Lindsay Rosenwald’s Fortress Bio ‘Uniquely’ Positioned to Capitalize on Current Long Biotech Winter

Dr. Lindsay Rosenwald has created and sold numerous companies during his decades-long biopharma career. He came out of retirement in 2013 to create Fortress Biotech ($FBIO) because he saw an opportunity to fill a gap in drug development while also driving investor returns.

“By our count, roughly over $350 billion is invested globally each year in biopharma R&D, and that’s still not nearly enough,” said Rosenwald. “There are far more quality drug candidates than there are people and capital to develop them, and that gap has grown significantly over the past couple of years.”

As the SPDR S&P Biotech ETF ($XBI) has dropped roughly 50-70% during the past 20 months, dozens of companies have announced plans to shelve development programs to conserve cash rather than attempt to raise funds at depressed valuations. There has also been a trickle-down effect. According to Crunchbase, venture biotech funding is down more than 38% in 2022 compared with 2021.

Fortress Bio’s unique business model

Fortress doesn’t create new molecules. It leverages a large internal and external business development team to find, evaluate and primarily aims to acquire assets that have been significantly de-risked with strong clinical data and then builds companies to advance those programs (it currently has 11 partner companies). Ultimately, Fortress looks to generate shareholder returns through three channels: asset monetizations, growth in equity holdings in its partner companies and dividend and royalty revenue paid by its partner companies in return for the significant business development activities, as well as operational and strategic support, that Fortress provides. Most partner companies pay Fortress an annual equity dividend worth 2.5% of the partner’s market cap and a royalty of 4.5% on net sales.

Currently, Fortress has nine marketed products and 20 clinical development programs across its partner companies in therapeutic areas ranging from oncology ($CKPT), rare diseases ($ATXI) and cell/gene therapy ($MBIO) to commercial dermatology. Partner company Journey Medical Corporation ($DERM) achieved record dermatology revenues of $63.1M in 2021.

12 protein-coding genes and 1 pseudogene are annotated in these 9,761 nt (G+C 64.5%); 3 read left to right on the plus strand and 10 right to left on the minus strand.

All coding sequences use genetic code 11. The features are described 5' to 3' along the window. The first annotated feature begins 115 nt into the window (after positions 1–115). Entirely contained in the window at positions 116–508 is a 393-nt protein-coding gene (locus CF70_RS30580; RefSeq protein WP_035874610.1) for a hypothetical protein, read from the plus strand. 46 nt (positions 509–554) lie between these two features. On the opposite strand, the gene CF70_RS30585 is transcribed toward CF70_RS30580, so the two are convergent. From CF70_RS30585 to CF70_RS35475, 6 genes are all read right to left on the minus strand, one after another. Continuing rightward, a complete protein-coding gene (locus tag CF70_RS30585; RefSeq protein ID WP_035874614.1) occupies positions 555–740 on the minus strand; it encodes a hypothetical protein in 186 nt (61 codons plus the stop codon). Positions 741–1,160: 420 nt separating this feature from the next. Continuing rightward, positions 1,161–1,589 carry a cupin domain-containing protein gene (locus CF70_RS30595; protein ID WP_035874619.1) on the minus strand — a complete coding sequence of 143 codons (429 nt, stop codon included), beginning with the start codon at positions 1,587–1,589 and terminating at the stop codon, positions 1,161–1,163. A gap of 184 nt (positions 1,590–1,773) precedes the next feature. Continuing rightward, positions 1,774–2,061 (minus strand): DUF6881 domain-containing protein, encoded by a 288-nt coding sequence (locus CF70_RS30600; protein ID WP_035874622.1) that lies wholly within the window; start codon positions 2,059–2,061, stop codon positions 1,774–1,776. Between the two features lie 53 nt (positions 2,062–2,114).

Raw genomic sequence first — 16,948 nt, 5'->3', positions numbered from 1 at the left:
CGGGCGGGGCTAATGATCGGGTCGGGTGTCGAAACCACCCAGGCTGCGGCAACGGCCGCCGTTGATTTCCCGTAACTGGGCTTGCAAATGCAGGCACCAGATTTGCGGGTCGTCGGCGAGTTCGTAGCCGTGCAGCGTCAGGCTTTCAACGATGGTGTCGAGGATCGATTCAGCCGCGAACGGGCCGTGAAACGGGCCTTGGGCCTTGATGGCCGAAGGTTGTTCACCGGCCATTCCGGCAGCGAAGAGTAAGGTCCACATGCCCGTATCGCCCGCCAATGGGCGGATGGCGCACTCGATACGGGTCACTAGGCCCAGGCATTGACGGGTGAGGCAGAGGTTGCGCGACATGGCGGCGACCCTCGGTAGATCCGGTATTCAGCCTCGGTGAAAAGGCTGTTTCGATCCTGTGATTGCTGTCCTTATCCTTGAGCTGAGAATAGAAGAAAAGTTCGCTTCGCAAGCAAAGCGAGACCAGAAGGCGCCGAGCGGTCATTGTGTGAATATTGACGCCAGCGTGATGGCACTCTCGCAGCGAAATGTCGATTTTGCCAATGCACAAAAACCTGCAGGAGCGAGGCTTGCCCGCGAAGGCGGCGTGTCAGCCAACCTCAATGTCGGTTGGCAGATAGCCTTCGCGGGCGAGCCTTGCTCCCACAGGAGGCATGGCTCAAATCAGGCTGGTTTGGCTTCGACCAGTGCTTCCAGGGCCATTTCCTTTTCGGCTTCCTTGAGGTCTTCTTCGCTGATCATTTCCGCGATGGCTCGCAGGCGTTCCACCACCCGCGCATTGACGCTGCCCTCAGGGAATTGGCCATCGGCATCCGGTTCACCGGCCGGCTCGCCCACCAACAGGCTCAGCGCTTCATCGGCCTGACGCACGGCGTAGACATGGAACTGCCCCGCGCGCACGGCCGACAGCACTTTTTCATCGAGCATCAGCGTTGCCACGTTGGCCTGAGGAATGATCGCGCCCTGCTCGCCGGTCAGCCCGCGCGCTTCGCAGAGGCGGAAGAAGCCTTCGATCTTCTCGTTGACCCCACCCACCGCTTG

“Our model is designed to try to decrease risk and expense while at the same time creating a regular flow of value-creating events for our shareholders,” said Rosenwald. “We’ve always been incredibly selective with our acquisitions, and now the bar is higher because there are more opportunities available.”

The model in action

In January 2017, Fortress created Caelum Biosciences after it in-licensed CAEL-101, a monoclonal antibody (mAb) that was being evaluated as a potential treatment for the treatment of a rare systemic disorder called amyloid light chain amyloidosis in a Phase 1a/1b study, from a leading university. 

After announcing positive Phase 1a/1b results, Fortress entered into a collaboration with Alexion Pharmaceuticals to develop CAEL-101 in January 2019. Alexion acquired a minority equity interest in Caelum and an exclusive option to acquire the remaining Caelum equity based on Phase 2 data for a pre-negotiated amount. Over the next two and a half years, Alexion funded CAEL-101 development to the tune of $140M.